Banks, auto lenders, credit card companies, debt collectors, mortgage lenders, and more are singled out for “illegal practices” against consumers in a CFPB report summarizing the bureau’s recoveries in the first half of the year.
According to the bureau, through supervisory actions, it returned $14 million to more than 100,000 consumers from January through June of this year. The agency said it took the actions (and obtained the recoveries) after it found “companies deceiving consumers and violating the law.”
“Through supervision, the CFPB is putting an end to practices that harm consumers and taking proactive steps to prevent future violations,” said CFPB Director Richard Cordray in a release.
Among the key issues summarized by CFPB:
- Banks deceived consumers about checking account fees and overdraft coverage: One or more institutions deceived consumers by inaccurately describing when checking account service fees would be waived.
- Credit card companies deceived consumers about the cost and availability of pay-by-phone options: The Bureau’s examiners found that customer service representatives of at least one credit card company disclosed only costly pay-by-phone fees while omitting mention of much cheaper payment options.
- Auto lenders wrongly repossessed borrowers’ vehicles: CFPB said its examiners found that one or more auto loan servicers were repossessing vehicles after the repossession was supposed to be cancelled, even though many companies give borrowers options to avoid repossession of their vehicle if a loan is delinquent or in default.
- Debt collectors improperly communicated about debt: The bureau said it found that that one or more third-party collectors did not confirm they had contacted the right person before starting collections, or wrongly attempted to collect from consumers who were not responsible for the debt, even though collectors generally must obtain consent of the person owing the debt before discussing with other parties.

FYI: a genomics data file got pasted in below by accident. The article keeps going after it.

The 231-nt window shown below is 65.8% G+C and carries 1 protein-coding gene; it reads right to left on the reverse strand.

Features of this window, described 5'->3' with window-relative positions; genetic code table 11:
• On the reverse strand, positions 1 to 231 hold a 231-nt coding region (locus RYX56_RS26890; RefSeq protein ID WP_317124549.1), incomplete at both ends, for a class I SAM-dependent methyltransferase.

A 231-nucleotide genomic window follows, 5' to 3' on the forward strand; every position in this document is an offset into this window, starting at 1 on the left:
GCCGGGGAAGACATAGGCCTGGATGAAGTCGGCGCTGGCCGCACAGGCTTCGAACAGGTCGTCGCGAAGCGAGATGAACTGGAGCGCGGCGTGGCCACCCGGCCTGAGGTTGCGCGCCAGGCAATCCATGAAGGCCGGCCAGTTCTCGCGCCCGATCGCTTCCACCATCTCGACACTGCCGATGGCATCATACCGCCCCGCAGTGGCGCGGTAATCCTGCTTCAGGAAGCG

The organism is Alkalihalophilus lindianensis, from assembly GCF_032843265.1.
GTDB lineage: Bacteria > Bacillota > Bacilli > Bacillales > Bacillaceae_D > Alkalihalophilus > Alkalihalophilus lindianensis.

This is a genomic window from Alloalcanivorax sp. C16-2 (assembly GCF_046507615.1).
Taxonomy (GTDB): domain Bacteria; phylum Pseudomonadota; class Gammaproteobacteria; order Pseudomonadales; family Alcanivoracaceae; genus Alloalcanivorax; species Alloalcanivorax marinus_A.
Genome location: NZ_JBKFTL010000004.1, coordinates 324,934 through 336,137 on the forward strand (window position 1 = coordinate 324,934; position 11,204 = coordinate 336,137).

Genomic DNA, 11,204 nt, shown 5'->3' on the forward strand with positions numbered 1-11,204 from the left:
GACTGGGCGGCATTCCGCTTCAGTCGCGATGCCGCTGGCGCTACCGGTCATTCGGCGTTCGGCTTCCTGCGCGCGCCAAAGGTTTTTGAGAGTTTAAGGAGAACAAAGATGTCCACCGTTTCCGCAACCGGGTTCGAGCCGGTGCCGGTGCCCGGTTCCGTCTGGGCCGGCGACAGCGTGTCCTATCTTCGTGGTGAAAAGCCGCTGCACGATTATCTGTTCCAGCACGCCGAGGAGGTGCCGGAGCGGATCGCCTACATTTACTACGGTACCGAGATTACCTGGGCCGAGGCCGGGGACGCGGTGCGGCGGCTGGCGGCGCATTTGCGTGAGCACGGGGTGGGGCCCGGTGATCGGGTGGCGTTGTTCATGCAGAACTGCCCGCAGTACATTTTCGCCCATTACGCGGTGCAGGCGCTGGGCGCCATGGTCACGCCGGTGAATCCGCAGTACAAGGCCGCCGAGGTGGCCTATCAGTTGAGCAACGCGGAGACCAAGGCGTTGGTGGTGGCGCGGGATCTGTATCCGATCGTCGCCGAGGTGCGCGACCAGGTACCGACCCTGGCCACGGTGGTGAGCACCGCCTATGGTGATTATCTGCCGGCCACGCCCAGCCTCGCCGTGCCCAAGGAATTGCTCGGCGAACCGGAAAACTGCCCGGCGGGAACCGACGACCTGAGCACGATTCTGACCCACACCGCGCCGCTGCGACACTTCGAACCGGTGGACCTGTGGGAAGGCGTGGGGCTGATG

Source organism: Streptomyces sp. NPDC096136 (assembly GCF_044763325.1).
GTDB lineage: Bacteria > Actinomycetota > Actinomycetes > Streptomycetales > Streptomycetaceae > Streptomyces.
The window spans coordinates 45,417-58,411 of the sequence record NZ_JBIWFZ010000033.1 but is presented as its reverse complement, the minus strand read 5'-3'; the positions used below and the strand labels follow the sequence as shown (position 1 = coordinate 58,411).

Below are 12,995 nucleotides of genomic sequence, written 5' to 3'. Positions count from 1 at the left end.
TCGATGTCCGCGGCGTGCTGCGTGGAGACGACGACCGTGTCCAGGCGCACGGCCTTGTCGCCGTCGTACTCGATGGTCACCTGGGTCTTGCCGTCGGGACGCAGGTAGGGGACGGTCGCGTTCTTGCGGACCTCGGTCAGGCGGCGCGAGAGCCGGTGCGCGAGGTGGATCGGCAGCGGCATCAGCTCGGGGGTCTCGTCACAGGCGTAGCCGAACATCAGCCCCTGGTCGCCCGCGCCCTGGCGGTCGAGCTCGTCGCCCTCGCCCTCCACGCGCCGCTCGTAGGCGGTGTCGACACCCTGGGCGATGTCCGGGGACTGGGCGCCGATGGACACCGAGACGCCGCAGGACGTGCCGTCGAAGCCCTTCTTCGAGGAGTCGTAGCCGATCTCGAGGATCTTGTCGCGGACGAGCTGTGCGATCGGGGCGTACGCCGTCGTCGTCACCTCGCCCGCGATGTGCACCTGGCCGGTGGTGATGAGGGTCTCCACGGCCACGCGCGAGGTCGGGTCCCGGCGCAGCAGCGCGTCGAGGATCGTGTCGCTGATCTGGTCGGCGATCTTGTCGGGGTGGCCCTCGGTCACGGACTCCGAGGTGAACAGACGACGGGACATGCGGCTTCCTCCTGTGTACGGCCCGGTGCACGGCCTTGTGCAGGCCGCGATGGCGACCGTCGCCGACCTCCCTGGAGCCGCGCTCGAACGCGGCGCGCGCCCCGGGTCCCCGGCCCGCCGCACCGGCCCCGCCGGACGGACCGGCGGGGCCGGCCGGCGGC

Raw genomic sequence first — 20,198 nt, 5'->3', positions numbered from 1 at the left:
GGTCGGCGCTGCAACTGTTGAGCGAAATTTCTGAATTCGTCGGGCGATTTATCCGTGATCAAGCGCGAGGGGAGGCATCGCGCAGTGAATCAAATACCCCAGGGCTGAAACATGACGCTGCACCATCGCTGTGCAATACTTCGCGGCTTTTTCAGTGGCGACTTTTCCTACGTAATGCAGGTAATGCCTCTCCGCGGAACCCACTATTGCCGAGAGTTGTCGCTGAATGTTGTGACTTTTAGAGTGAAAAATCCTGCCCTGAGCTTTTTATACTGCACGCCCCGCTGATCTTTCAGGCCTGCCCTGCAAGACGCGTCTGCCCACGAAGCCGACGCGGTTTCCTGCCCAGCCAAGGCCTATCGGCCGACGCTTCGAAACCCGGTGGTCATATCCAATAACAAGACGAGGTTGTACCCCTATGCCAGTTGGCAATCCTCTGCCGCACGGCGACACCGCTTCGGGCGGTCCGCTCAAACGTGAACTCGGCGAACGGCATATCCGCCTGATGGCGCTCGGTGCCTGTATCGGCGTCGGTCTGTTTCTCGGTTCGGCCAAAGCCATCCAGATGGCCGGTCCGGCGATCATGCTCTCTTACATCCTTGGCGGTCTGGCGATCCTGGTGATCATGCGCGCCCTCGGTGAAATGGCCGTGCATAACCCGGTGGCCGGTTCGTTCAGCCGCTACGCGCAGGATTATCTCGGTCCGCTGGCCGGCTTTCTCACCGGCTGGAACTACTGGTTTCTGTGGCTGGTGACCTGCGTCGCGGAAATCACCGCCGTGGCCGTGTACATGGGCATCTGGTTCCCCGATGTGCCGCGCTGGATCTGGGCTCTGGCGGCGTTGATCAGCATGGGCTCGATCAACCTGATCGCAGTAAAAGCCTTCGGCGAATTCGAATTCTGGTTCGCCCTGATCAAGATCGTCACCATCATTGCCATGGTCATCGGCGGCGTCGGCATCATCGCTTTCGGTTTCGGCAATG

- Mortgage companies failed to follow Know Before You Owe mortgage disclosure rules: Examiners found that one or more companies overcharged closing fees to consumers and one or more companies wrongly charged application fees before consumers had agreed to the mortgage transaction (but also found that, in general, both banks and nonbanks were able to effectively implement and comply with the Know Before You Owe mortgage disclosure rule changes).
- Mortgage servicers failed to follow the Bureau’s servicing rules: One or more mortgage servicers offered a forbearance option to consumers to help them prevent foreclosure, but did not let the borrower know of their right to complete an application to be considered for other options. In addition, they did not exercise reasonable diligence in collecting information needed to complete the borrower’s application. Additionally, one or more servicers, through a vendor, also provided borrowers mortgage statements that failed to specifically list fees charged.
Other issues of concern named by the bureau in the report included remittances, service providers, short-term small-dollar lending, and fair lending.